On the eve of Prime Minister Stephen Harper's last day in China, the prime minister of the Tibetan government-in-exile has sounded the alarm on the "tragedy" currently unfolding in Tibet.
In an exclusive interview that aired Saturday on CBC Radio's The House, Lobsang Sangay told host Evan Solomon Tibetans are "choosing to die" rather than fleeing China's "repressive" regime.
According to Sangay, hundreds have been "arrested, shot at, jailed and tortured" amid China's escalating crackdown in Tibet, with dozens of Tibetans publicly setting themselves on fire in the last few weeks.
"People are sacrificing their lives to send the message to the international community — and the Chinese government — that they can not tolerate or live under such violative and intrusive policies and actions," Sangay said.
Harper told The House on Saturday that his government has taken a "different approach" to relations with China, and that raising the issue of human rights was "paying dividends" for both countries.
While Sangay welcomed the news, he said he would like to see the Canadian government take "clear action."
"Canadian diplomats in Beijing could travel to Tibetan areas and investigate the reality — the tragedy unfolding — and then report to the [Canadian] government and the rest of the world," Sangay said, adding such "concrete action" would "help a lot."
While most of Harper's talks with China focused on business and trade, the prime minister raised the issue of human rights and the crisis in Syria with the Chinese leadership. However, by Saturday, Harper had yet to make a public statement specific to Tibet.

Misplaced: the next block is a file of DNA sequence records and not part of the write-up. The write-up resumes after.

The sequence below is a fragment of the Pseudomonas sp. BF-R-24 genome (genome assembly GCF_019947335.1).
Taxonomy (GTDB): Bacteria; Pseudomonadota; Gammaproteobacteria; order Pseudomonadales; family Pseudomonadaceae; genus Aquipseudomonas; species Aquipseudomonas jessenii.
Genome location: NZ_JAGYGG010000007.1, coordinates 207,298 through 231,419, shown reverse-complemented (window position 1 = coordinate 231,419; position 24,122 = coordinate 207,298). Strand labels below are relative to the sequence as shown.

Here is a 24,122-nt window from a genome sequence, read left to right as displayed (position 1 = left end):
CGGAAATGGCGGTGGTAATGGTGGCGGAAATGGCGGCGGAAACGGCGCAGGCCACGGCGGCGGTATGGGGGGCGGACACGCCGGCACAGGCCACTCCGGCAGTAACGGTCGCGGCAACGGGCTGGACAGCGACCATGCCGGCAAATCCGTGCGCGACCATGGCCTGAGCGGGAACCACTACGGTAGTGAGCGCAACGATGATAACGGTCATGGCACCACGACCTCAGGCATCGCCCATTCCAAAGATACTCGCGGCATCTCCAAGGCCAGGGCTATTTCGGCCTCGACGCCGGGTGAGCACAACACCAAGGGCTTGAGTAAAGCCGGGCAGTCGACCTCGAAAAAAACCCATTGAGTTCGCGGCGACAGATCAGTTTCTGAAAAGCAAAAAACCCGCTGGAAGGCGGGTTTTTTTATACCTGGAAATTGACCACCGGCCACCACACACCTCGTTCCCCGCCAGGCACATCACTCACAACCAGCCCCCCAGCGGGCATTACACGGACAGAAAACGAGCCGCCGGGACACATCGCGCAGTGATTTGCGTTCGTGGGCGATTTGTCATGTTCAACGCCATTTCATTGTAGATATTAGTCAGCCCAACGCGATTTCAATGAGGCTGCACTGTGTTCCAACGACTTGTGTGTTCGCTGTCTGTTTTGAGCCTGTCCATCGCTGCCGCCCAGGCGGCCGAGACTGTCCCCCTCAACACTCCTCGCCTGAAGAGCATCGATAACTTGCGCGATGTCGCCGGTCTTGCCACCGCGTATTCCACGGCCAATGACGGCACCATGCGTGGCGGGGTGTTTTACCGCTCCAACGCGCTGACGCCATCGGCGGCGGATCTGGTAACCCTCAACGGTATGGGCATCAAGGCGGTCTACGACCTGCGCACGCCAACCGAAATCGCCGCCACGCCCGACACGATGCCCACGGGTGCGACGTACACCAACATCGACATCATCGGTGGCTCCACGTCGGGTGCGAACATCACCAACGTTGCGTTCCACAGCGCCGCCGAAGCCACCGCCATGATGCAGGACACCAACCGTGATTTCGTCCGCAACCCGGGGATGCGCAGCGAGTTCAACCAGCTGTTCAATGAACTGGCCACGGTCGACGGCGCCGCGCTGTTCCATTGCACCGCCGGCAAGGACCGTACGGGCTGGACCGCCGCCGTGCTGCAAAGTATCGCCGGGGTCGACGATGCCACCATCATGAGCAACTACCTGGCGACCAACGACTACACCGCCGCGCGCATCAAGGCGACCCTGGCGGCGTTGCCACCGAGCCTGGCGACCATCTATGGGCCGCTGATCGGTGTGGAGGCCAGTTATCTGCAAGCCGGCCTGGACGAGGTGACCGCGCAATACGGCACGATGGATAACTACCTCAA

"Economic interest is very important, and we want any government to have a friendly relationship with China," Sangay said. "Having said that, human rights should be equally important. The two should go together."
Sangay said "the Chinese government has sealed off Tibet" and with the Tibetan New Year coming up on Feb. 22, he feared further violence, even Tibetan deaths, at the hands of the Chinese military.
"That is worrisome," Sangay said.
According to Sangay, Chinese New Year turned violent when "Chinese policemen shot at peaceful protesters where hundreds were gathered." Reports out of Tibet said "six Tibetans were killed, and over 60 injured," Sangay said.
On Friday, Harper said Canada would always be "a vocal advocate" for human rights.
In 2007, Harper received the 14th Dalai Lama, Tenzin Gyatso, in his Parliament Hill office.
The year prior to that, the exiled Tibetan Buddhist leader and Nobel laureate was awarded an honorary Canadian citizenship in Vancouver.
The Dalai Lama announced last March he would be giving up his political role as Tibet's leader-in-exile but would remain the spiritual leader for Tibetan Buddhists.
Sangay, a Harvard-trained legal scholar born in India, was sworn in as the head of the Tibetan government-in-exile last August.
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